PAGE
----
I am so delighted and grateful to the ISNCC for nominating me for the 2017 Conference Scholarship Award to attend ICCN 2017 in Anaheim, California. The conference was really an unforgettable event for me, being the first time I will attend a gathering of nurses from all over the globe to share experiences and learn from young nurses and from leaders in cancer nursing. I had the great privilege to meet internationally recognized oncology academics and scholars that are not easily accessible in my country. I also want to express my deep appreciation to my mentor and my supervisor, Professor Sally Thorne who gave me the inspiration to apply for the scholarship award. I also acknowledge the support and encouragement given to me by Fuchsia Howard, an Assistant Professor, and my cosupervisor.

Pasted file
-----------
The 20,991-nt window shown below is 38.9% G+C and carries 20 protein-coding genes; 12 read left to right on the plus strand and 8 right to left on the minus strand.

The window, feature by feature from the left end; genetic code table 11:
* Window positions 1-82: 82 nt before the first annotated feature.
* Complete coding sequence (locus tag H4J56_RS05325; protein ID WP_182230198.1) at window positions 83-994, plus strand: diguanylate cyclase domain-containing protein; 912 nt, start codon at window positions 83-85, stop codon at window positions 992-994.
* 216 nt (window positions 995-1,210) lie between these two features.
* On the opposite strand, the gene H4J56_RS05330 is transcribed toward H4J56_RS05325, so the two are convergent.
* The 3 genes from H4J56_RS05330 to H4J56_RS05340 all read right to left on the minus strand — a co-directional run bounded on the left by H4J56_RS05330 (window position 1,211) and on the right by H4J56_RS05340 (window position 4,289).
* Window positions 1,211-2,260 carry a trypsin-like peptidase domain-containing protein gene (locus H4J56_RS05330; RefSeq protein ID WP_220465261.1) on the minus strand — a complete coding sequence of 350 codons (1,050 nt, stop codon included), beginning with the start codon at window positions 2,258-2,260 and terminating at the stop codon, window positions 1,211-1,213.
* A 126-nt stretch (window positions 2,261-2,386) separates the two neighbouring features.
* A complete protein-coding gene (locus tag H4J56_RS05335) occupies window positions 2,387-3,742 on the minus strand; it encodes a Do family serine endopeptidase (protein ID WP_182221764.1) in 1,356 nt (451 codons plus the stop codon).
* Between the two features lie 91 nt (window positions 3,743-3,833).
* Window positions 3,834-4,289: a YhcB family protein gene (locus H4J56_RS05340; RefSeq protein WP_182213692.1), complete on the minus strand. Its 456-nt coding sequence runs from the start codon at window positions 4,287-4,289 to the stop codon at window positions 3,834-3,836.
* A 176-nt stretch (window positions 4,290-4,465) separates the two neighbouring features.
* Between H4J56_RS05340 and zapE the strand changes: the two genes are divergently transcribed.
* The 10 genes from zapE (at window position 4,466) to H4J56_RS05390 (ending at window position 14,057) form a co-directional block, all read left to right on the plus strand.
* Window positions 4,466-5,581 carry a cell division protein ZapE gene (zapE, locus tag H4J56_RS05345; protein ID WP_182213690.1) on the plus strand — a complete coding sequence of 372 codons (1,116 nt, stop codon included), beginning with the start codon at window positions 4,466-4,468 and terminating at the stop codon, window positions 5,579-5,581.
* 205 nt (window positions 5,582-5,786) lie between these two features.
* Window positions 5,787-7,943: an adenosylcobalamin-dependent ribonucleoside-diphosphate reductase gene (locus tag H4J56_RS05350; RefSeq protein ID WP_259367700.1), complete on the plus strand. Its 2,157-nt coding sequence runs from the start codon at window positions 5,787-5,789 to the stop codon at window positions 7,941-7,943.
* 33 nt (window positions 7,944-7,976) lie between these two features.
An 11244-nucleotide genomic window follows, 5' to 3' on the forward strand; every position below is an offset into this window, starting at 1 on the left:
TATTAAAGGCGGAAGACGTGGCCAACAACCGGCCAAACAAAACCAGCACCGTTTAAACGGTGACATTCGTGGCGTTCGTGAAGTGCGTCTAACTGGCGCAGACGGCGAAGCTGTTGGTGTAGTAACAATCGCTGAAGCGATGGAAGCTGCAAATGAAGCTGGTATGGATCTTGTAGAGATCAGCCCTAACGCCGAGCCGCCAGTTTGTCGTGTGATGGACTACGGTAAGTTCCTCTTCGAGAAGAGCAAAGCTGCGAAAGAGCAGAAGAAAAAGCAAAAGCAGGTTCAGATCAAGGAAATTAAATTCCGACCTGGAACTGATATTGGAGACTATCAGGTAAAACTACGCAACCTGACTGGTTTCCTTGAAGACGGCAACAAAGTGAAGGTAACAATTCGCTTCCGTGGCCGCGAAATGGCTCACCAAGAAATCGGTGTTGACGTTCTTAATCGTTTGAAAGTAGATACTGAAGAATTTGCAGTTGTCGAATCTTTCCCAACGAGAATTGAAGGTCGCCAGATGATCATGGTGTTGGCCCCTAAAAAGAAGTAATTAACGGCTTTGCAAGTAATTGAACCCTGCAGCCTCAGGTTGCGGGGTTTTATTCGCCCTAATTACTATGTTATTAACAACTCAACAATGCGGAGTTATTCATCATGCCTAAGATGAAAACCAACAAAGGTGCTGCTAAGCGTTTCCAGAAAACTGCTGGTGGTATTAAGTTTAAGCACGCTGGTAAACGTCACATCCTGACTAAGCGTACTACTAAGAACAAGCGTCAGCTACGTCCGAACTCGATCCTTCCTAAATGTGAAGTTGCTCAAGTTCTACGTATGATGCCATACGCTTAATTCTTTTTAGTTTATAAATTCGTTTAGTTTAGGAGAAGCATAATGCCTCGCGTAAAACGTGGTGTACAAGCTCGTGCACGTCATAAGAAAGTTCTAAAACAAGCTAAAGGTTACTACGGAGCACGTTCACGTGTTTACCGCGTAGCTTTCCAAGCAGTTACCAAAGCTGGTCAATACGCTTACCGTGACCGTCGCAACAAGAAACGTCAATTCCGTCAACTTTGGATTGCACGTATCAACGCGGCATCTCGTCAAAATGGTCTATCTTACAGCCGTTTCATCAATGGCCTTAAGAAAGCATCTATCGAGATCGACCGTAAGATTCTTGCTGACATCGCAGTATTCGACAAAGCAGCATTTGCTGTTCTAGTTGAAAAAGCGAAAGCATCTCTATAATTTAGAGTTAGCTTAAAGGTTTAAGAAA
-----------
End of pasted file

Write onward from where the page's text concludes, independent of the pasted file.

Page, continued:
The first session I attended was the preconference workshop two about peer review for the academic journal where I what constitutes a quality peer review. This experience helped me to evaluate a couple of studies posted at the exhibition. I was inspired by the different, innovative ideas, new interventions, theories, and interesting research topics presented during the concurrent sessions. The experience has broadened my horizons and has equipped me with an advanced information about oncology nursing. I was challenged to reflect on the role of oncology nursing in knowledge translation and their activities to ensure that nurses deliver patient care by using the best available evidence across the globe.